Five cardinals write Dubia to Pope Francis on concerns about Synod, Catholic doctrine
The Daily Knight
Cardinals Burke, Brandmüller, Sarah, Zen, and Íñiguezto have published a new Dubia to express grave concerns to Pope Francis about the Synod on Synodality and possible attacks on Catholic doctrine.
VATICAN CITY (LifeSiteNews) — Five prominent cardinals have submitted dubia to Pope Francis about the Synod on Synodality, asking five urgent questions about possible attacks on the Church’s doctrines, including the possibility of homosexual blessings, the weight of teaching afforded to the synod, female ordination, and the necessity of repentance in sacramental Confession.
Broken to the Catholic public on October 2, news of previously private correspondence between five cardinals and Pope Francis, expressing grave concerns about the upcoming Synod on Synodality, was revealed. They highlighted the urgency of the synod as a catalyst for the intervention, noting the synod as an event “which many want to use to deny Catholic doctrine on the very issues which our dubia concern.”
The Dubia have been written and submitted by Cardinals Walter Brandmüller, former prefect of the Pontifical Committee for Historical Sciences; Raymond Leo Burke, former prefect of the Apostolic Signatura; Juan Sandoval Íñiguez, former Archbishop of Guadalajara; Robert Sarah, the former prefect of the Dicastery for Divine Worship and the Discipline of the Sacraments; and Joseph Zen, the former bishop of Hong Kong. Both Brandmüller and Burke were signatories of the previous Dubia submitted to the Pope in 2016 about Amoris Laetitia.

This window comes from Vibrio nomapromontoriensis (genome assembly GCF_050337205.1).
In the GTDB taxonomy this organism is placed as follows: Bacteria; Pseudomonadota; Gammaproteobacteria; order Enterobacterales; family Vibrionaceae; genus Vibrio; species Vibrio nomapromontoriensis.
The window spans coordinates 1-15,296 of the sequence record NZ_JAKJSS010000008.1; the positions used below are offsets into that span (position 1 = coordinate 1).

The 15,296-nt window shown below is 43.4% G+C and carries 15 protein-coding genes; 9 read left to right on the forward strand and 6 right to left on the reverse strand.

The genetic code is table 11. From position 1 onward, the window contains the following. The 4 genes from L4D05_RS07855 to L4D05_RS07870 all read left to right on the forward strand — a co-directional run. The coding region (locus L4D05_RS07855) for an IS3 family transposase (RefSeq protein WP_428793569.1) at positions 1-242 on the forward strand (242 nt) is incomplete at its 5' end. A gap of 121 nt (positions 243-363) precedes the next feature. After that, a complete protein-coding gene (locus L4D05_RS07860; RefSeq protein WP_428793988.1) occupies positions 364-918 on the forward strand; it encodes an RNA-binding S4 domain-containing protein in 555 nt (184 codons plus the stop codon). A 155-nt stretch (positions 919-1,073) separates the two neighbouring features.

Veteran Vatican journalist Sandro Magister wrote that the five cardinals recognized the late Cardinal George Pell “shared these ‘dubia’ and would have been the first to endorse them.”
Magister provided a copy of the letters and a history of the events which led to the correspondence emerging now. (The correspondence is also found on Messa in Latino, on the site of America TFP, and is produced below.)
The five cardinals first wrote to the Pope on July 10, presenting him with five Dubia. This, according to Magister, Pope Francis responded to in writing on July 11, which was received by the cardinals on July 13.
According to Magister, the seven-page letter in Spanish bore Francis’ signature but “the letter displayed the writing style of his trusted theologian, the Argentine Victor Manuel Fernández,” who was made cardinal on September 30 and assumed control of the Dicastery for the Doctrine of the Faith on September 11.
Since this reply was “vague and elusive” and did not answer the Dubia, the five cardinals wrote again to the Pope on August 21. They rewrote the Dubia so that it could be answered in simple terms of “yes” or “no.”